Senators propose extension of FITARA data center initiative
Derek B. Johnson
Legislation introduced in the Senate Sept. 26 would extend the data center consolidation provisions of the 2014 Federal Information Technology Acquisition Reform Act by two years.
The bill was introduced by Sen. Steve Daines (R-Mont.) with Sens. Jerry Moran (R-Kan.), Tom Udall (D-N.M.) and Mark Warner (D-Va.) as cosponsors.
"The program has been effective, and the government should continue to support programs that modernize technology in the government," a Capitol Hill source told FCW.
Under FITARA, federal departments and agencies are required to provide quarterly progress reports on data center consolidation and optimization initiatives, along with updates on efforts to transition to the cloud and increase shared services.
A companion bill was introduced in the House in June by Rep. Gerry Connolly (D-Va.). At the time, Connolly and fellow FITARA co-sponsor Rep. Darrell Issa (R-Calif.) had hoped to get the extension passed as an amendment to the latest National Defense Authorization Act, with the standalone legislation serving as a backup plan. That language never made it into the NDAA, and Connolly has been calling for an extension of the law's data center provisions in the past year.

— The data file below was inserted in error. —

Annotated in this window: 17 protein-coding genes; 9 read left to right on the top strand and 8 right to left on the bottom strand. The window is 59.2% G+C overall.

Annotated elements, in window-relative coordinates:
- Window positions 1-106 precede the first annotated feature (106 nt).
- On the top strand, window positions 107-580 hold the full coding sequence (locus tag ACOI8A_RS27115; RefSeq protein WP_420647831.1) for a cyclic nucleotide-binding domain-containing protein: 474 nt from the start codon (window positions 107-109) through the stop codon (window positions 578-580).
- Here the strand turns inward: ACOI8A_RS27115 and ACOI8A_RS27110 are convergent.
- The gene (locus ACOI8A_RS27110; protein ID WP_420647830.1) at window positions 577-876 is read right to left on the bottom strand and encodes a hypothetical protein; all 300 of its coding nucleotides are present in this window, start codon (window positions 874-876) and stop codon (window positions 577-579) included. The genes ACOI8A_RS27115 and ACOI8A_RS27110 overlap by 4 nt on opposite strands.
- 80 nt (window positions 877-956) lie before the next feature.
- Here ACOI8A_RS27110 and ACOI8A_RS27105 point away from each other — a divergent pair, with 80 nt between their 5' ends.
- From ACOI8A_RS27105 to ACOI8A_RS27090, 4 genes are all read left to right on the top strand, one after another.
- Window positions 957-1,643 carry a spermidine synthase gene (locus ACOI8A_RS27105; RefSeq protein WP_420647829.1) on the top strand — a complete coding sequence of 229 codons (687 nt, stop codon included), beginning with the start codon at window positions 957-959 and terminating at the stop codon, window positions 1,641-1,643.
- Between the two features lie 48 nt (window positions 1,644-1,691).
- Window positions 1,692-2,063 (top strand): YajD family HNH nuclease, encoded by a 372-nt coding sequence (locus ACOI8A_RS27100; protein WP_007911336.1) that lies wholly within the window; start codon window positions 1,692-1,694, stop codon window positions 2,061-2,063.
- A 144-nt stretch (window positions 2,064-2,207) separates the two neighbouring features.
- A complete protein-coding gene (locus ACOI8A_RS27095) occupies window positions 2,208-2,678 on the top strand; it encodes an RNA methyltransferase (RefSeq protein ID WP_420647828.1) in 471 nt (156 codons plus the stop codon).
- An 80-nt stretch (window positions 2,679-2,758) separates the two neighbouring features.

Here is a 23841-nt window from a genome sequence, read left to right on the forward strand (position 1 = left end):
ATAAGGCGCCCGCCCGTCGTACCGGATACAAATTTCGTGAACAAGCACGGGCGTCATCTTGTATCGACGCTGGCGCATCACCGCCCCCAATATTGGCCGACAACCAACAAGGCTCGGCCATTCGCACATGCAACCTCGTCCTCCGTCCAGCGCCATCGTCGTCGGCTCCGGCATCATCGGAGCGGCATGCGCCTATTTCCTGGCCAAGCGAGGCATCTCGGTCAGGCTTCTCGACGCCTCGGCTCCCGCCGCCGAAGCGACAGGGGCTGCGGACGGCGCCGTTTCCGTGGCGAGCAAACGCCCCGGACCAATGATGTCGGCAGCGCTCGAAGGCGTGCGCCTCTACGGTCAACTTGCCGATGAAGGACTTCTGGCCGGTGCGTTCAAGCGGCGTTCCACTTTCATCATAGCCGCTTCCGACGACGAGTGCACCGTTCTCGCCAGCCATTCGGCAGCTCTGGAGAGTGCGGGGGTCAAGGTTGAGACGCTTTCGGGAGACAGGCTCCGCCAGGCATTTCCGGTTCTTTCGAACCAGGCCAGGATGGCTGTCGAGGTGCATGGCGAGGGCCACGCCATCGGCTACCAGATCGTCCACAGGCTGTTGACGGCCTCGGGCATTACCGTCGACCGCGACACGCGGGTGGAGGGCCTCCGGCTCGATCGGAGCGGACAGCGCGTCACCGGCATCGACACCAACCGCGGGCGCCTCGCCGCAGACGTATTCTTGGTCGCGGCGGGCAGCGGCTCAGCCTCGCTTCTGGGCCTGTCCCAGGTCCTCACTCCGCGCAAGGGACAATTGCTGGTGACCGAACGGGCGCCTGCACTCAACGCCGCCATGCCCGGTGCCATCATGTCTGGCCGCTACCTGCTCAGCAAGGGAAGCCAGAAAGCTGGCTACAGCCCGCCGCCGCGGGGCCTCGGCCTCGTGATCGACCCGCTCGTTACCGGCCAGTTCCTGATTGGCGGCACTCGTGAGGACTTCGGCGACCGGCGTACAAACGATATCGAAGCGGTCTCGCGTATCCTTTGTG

The push to consolidate, shrink and maximize the efficiency of the federal government's sprawling data center network has received bipartisan support from Congress and the past two presidential administrations. However, implementation has at times been bumpy.
The Office of Management and Budget, which oversees the initiative, has had to repeatedly revise its estimates for the total number of data centers owned by the government over the past decade.
Furthermore, Connolly has in the past accused some departments and agencies of shirking their consolidation and reporting obligations in an attempt to "run out the clock" until the provisions expire in October 2018. If passed, the law would extend those provisions until 2020.
"There are sunset provisions to FITARA that are coming due next year, and we want to extend them so we don't lose momentum," Connolly told FCW.